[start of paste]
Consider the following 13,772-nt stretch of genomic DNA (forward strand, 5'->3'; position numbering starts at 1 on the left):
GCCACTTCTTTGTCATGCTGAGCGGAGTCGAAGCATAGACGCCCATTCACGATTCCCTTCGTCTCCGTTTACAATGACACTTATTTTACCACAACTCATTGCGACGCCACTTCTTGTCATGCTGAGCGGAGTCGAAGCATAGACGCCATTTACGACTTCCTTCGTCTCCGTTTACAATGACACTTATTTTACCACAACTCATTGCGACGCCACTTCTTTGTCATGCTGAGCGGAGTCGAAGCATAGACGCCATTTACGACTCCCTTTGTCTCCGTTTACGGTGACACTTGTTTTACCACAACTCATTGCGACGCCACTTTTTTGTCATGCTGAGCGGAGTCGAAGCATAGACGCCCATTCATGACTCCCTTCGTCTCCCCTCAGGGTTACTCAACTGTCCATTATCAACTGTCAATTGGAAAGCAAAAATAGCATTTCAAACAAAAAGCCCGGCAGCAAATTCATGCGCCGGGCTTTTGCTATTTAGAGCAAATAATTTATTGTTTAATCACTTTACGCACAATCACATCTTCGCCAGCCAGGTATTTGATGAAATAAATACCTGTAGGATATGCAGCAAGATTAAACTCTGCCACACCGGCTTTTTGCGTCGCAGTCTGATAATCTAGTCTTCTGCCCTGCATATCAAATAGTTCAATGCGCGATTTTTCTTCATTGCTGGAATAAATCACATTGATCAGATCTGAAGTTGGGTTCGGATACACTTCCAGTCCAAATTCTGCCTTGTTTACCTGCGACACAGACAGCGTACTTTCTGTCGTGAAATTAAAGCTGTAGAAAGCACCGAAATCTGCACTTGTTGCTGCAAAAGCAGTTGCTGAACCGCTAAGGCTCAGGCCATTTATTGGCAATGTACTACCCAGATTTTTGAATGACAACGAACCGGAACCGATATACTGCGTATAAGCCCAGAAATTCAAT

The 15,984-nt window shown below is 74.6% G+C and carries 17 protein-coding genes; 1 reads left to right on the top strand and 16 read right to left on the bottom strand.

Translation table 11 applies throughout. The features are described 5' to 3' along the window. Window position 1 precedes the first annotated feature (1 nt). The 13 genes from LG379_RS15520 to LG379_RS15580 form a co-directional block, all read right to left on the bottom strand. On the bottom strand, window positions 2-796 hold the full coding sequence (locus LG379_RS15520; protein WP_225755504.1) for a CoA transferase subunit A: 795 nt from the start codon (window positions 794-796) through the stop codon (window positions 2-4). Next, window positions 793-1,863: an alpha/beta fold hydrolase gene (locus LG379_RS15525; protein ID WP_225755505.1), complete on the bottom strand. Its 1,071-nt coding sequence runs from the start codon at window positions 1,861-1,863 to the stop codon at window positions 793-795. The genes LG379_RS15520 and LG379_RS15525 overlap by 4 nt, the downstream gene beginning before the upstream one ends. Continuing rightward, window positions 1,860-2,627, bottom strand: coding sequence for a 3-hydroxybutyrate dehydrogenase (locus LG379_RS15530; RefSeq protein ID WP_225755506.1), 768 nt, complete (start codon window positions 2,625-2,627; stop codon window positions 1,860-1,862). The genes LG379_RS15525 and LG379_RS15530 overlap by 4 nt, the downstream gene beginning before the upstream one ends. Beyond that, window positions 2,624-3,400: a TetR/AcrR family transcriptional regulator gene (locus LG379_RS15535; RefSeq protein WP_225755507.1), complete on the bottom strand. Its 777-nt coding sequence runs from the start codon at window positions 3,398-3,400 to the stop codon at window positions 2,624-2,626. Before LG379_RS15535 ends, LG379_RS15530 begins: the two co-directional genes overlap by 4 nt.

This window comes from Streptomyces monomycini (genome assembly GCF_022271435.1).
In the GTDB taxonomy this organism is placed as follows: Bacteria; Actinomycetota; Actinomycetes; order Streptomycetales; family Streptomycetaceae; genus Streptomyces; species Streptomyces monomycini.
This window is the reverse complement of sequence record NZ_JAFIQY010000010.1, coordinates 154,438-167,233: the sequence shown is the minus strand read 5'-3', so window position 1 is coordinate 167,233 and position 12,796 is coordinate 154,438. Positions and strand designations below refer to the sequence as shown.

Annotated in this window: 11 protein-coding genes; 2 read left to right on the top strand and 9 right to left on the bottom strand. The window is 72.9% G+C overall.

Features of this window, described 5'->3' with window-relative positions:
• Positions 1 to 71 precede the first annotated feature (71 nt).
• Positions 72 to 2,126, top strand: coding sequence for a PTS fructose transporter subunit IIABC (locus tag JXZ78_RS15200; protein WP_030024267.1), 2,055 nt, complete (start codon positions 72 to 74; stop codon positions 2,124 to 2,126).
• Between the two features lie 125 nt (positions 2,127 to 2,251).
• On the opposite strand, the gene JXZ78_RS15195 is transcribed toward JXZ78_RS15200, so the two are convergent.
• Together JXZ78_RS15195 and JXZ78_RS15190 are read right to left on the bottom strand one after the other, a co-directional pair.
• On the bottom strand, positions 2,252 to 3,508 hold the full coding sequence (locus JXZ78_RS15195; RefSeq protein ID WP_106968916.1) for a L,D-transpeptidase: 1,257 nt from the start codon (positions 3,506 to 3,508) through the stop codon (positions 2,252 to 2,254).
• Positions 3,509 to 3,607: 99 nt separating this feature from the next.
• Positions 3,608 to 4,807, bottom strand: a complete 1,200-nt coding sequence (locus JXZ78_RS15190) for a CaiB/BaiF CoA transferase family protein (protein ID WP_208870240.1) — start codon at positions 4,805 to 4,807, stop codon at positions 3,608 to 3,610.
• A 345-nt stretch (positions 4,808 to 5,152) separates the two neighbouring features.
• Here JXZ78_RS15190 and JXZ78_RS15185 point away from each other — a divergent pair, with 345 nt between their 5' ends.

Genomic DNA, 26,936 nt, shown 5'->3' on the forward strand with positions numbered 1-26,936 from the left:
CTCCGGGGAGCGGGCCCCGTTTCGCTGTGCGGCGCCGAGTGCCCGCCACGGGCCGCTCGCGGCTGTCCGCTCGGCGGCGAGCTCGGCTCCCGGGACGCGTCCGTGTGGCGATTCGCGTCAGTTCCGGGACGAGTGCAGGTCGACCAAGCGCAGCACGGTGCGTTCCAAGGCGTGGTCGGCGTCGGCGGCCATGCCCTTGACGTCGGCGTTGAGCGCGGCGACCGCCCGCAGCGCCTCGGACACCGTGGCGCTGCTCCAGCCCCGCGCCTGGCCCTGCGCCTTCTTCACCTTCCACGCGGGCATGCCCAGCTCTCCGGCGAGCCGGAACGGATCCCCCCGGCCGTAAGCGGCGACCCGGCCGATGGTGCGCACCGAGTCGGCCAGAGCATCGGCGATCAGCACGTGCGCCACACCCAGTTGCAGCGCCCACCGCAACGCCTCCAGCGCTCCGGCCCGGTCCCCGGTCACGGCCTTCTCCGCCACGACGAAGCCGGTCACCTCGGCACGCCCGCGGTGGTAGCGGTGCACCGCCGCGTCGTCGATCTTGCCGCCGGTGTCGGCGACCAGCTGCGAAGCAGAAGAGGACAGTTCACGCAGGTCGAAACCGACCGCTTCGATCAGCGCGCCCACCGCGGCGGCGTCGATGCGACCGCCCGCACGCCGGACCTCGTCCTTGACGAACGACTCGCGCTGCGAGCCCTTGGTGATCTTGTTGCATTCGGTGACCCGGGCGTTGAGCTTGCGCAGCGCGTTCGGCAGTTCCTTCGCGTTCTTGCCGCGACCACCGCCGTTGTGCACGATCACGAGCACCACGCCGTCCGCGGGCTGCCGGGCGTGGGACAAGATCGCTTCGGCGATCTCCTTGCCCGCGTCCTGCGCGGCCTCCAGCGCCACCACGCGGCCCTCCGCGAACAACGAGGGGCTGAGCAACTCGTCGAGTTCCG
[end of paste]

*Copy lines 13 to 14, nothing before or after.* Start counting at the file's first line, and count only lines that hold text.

• On the opposite strand, the gene JXZ78_RS15195 is transcribed toward JXZ78_RS15200, so the two are convergent.
• Together JXZ78_RS15195 and JXZ78_RS15190 are read right to left on the bottom strand one after the other, a co-directional pair.